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Weems v. Commissioner, Social Security Administration

United States District Court, D. Maryland

May 29, 2015

James A. Weems
v.
Commissioner, Social Security Administration

Dear Counsel:

Frederick A. Raab, Esq. has filed a motion for attorney’s fees pursuant to the Social Security Act (“SSA”), 42 U.S.C. § 406(b), in conjunction with his representation of James A. Weems before this Court. (ECF No. 22). In response, the Commissioner asked the Court to consider whether enforcement of the contingent fee agreement in this case would result in a windfall to Mr. Raab. (ECF No. 24). I have considered those filings and Mr. Raab’s reply to the Commissioner’s response. (ECF No. 25). No hearing is necessary. See Loc. R. 105.6 (D. Md. 2014). For the reasons set forth below, Mr. Raab’s motion for attorney’s fees is GRANTED.

In this case, Mr. Weems was awarded $144, 105.90 in past due benefits, twenty-five percent of which, $36, 026.48, was withheld to pay attorney’s fees in an amount approved by this Court. Pl. Mot. Ex. 2, at 6. Because Mr. Raab has already received $6, 000.00 for representing Mr. Weems in his administrative proceedings, Mr. Raab now requests $30, 026.48 for representing Mr. Weems before this Court. Pl. Mot. 1.

The Social Security Act authorizes a reasonable fee for successful representation before this Court, not to exceed twenty-five percent of a claimant’s total past-due benefits. 42 U.S.C. § 406(b). Although contingent fee agreements are the “primary means for by which fees are set” in Social Security cases, a court must nevertheless perform an “independent check, to assure that they yield reasonable results in particular cases.” Gisbrecht v. Barnhart, 535 U.S. 789, 807 (2002). In this case, Mr. Raab and Mr. Weems entered into a contingent fee agreement, by which Mr. Weems agreed to pay Mr. Raab twenty-five percent of all retroactive benefits to which he might become entitled. (ECF No. 18-5). In a previous motion for attorney’s fees pursuant to the EAJA, Mr. Weems submitted an itemized report documenting the 31.8 hours Mr. Raab expended before this Court in Mr. Weems’s case. (ECF No. 18-7). If Mr. Raab receives the full amount of fees he requests, his fee for representation before this Court will effectively total $944.22 per hour.[1] Mr. Raab must therefore show that an effective rate of $944.22 per hour is reasonable for the services he rendered. See Gisbrecht, 535 U.S. at 807.

In his reply, Mr. Raab primarily argues that his requested fee is reasonable due to his expertise, which he claims allowed him to expend fewer hours obtaining a favorable result than would have been spent by a less experienced attorney in obtaining the same result. Pl. Reply 3-4. In determining whether a request for attorney’s fees under section 406(b) is reasonable, the Supreme Court has explained that a reviewing court may properly consider the “character of the representation and the results the representative received.” Id. at 808.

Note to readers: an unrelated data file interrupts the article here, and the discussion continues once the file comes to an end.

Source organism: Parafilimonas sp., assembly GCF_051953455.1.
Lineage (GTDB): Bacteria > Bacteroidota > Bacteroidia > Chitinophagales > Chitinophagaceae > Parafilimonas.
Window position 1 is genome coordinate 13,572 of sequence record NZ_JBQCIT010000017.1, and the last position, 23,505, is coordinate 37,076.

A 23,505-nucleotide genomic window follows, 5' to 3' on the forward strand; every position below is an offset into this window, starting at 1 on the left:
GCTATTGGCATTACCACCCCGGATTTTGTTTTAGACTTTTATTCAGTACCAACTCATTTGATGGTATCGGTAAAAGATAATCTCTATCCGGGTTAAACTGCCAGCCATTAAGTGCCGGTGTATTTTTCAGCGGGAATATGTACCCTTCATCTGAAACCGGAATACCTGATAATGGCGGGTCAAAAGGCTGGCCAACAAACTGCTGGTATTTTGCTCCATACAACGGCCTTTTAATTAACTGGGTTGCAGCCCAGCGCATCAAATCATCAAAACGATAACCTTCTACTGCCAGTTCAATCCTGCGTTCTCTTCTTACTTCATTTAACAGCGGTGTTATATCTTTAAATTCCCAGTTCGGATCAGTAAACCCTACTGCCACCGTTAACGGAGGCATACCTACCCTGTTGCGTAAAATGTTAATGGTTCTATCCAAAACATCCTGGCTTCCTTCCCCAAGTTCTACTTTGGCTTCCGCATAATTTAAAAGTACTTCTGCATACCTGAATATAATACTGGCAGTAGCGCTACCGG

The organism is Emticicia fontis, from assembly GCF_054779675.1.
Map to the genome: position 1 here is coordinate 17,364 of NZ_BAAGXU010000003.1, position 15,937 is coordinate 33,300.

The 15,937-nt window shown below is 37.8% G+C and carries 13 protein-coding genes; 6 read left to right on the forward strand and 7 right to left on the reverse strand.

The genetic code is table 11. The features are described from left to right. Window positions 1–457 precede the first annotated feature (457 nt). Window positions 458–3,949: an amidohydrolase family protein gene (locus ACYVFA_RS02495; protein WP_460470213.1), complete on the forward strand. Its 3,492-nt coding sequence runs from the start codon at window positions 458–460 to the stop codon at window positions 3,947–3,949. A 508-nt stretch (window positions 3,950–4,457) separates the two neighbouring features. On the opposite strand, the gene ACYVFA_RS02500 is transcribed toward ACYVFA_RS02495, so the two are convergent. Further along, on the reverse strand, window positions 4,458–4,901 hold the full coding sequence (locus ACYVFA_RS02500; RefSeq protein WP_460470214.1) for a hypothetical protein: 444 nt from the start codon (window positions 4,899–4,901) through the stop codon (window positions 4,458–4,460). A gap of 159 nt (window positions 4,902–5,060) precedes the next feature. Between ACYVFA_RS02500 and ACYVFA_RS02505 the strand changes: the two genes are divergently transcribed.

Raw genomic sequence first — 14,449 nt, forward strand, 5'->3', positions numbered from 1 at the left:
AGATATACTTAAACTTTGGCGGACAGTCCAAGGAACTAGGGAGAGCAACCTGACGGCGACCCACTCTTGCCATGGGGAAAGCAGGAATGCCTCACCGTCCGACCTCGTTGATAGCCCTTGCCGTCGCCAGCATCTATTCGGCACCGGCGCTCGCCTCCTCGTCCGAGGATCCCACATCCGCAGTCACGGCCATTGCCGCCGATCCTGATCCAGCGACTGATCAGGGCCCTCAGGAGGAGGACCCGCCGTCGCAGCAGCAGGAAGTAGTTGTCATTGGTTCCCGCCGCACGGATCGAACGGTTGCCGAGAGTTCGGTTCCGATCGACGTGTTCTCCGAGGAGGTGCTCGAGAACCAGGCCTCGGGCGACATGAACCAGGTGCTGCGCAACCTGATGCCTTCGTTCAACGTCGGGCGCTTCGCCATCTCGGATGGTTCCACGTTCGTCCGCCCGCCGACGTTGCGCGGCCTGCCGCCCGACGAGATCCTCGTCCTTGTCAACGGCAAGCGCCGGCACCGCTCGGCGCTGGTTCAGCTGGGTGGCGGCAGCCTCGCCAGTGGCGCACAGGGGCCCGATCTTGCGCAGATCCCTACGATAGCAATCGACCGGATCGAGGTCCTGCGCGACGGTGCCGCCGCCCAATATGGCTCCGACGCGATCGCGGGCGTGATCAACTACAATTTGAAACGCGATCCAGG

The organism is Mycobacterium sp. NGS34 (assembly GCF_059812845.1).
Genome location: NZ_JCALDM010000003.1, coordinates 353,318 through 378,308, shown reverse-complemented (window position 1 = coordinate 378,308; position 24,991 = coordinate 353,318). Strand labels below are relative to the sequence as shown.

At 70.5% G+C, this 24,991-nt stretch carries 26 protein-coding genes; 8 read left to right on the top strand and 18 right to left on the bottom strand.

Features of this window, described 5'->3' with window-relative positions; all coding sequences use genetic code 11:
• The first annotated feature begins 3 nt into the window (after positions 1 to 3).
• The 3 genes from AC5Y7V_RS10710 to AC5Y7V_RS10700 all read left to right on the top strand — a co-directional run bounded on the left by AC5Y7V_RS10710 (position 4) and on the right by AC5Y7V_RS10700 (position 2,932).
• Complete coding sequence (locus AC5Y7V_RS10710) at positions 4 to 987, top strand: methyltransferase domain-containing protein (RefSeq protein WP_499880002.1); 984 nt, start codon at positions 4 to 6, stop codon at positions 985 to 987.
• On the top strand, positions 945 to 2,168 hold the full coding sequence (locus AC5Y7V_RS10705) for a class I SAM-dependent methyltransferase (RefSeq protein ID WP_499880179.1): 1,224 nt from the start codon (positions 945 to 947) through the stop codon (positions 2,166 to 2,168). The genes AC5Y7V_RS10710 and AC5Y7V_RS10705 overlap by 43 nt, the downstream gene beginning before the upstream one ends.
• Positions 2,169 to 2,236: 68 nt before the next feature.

As a metric of reasonableness, the Sixth Circuit has considered whether the hourly rate generated by enforcing the contingency fee agreement is more than twice the standard market rate. See Hayes v. Sec’y of Health and Human Servs., 923 F.2d 421, 422 (6th Cir. 1991) (holding that hypothetical hourly rates that are less than twice the standard market rate are per se reasonable); but see Lasley v. Comm’r of Soc. Sec., 771 F.3d 308, 309-10 (6th Cir. 2014) (noting that the Supreme Court’s decision in Gisbrecht “elides strict presumptions altogether, ” but nevertheless considering that the requested hourly rate was more than quadruple the standard rate). In this case, Mr. Raab’s requested fee results in slightly less than twice the top hourly rate that is presumptively reasonable for attorneys of his experience level pursuant to the guidelines appended to the Local Rules of this Court.[2] Although Mr. Raab’s requested rate far exceeds the typical rate awarded by this Court for attorney’s fees in Social Security appeals, this case presents a relatively unique set of factual circumstances which allow me to conclude that the rate is warranted. With respect to the results Mr. Raab’s representation obtained, I note not only that Mr. Weems’s case was remanded to the agency, but also that the Court found remand appropriate based on two of only three arguments raised in Mr. Weems’s motion for summary judgment. This Court often determines that remand in Social Security cases is appropriate for only one of a multitude of arguments raised by counsel, and occasionally it determines that remand is appropriate for reasons not raised by counsel at all. Mr. Raab’s representation in this case was both highly effective and highly efficient. In addition, I note that Mr. Weems has submitted a letter to the Court expressing his understanding of and his satisfaction with the fee agreement, which indicates the value to Mr. Weems of Mr. Raab’s representation. Pl. Reply Ex. 3; see Bowser v. Astrue, No. PWG-09-969, 2011 WL 673767, at *3 (D. Md. Feb. 17, 2011) (according “some weight” to the claimant’s consent to the fee requested). Thus, given Mr. Raab’s extensive experience and the unique circumstances in this case, the fee requested by Mr. Raab is reasonable.

For the reasons set forth herein, Mr. Raab’s motion for attorney’s fees (ECF No. 22) will be GRANTED for $30, 026.48. The clerk is directed to CLOSE this case.

Despite the informal nature of this letter, it should be flagged as an opinion. An implementing order follows.

Sincerely yours,

Stephanie A. Gallagher United States Magistrate Judge


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